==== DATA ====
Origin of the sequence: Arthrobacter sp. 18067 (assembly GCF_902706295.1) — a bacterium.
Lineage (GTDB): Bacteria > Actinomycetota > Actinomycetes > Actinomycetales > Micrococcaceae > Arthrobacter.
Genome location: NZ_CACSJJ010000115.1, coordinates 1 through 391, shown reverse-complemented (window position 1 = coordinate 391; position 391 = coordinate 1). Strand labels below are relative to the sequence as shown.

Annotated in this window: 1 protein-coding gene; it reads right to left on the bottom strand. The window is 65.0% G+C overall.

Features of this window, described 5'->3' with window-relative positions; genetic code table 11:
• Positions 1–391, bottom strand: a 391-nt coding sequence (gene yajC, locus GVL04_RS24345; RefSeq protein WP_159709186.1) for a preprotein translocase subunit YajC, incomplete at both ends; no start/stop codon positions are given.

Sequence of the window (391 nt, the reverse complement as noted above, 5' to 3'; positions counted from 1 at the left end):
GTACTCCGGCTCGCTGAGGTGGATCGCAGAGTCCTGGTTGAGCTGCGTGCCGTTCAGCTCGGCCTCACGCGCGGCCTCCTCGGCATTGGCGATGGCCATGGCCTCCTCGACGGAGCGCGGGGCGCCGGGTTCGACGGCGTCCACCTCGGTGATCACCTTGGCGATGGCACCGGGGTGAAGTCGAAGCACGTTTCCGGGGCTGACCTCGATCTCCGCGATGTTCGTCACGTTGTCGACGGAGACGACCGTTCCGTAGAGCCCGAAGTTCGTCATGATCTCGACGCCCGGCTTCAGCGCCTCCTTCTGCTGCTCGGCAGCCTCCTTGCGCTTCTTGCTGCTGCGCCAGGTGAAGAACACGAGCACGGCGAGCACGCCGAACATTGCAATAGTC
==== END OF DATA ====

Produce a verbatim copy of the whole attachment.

Origin of the sequence: Arthrobacter sp. 18067 (assembly GCF_902706295.1) — a bacterium.
Lineage (GTDB): Bacteria > Actinomycetota > Actinomycetes > Actinomycetales > Micrococcaceae > Arthrobacter.
Genome location: NZ_CACSJJ010000115.1, coordinates 1 through 391, shown reverse-complemented (window position 1 = coordinate 391; position 391 = coordinate 1). Strand labels below are relative to the sequence as shown.

Annotated in this window: 1 protein-coding gene; it reads right to left on the bottom strand. The window is 65.0% G+C overall.

Features of this window, described 5'->3' with window-relative positions; genetic code table 11:
• Positions 1–391, bottom strand: a 391-nt coding sequence (gene yajC, locus GVL04_RS24345; RefSeq protein WP_159709186.1) for a preprotein translocase subunit YajC, incomplete at both ends; no start/stop codon positions are given.

Sequence of the window (391 nt, the reverse complement as noted above, 5' to 3'; positions counted from 1 at the left end):
GTACTCCGGCTCGCTGAGGTGGATCGCAGAGTCCTGGTTGAGCTGCGTGCCGTTCAGCTCGGCCTCACGCGCGGCCTCCTCGGCATTGGCGATGGCCATGGCCTCCTCGACGGAGCGCGGGGCGCCGGGTTCGACGGCGTCCACCTCGGTGATCACCTTGGCGATGGCACCGGGGTGAAGTCGAAGCACGTTTCCGGGGCTGACCTCGATCTCCGCGATGTTCGTCACGTTGTCGACGGAGACGACCGTTCCGTAGAGCCCGAAGTTCGTCATGATCTCGACGCCCGGCTTCAGCGCCTCCTTCTGCTGCTCGGCAGCCTCCTTGCGCTTCTTGCTGCTGCGCCAGGTGAAGAACACGAGCACGGCGAGCACGCCGAACATTGCAATAGTC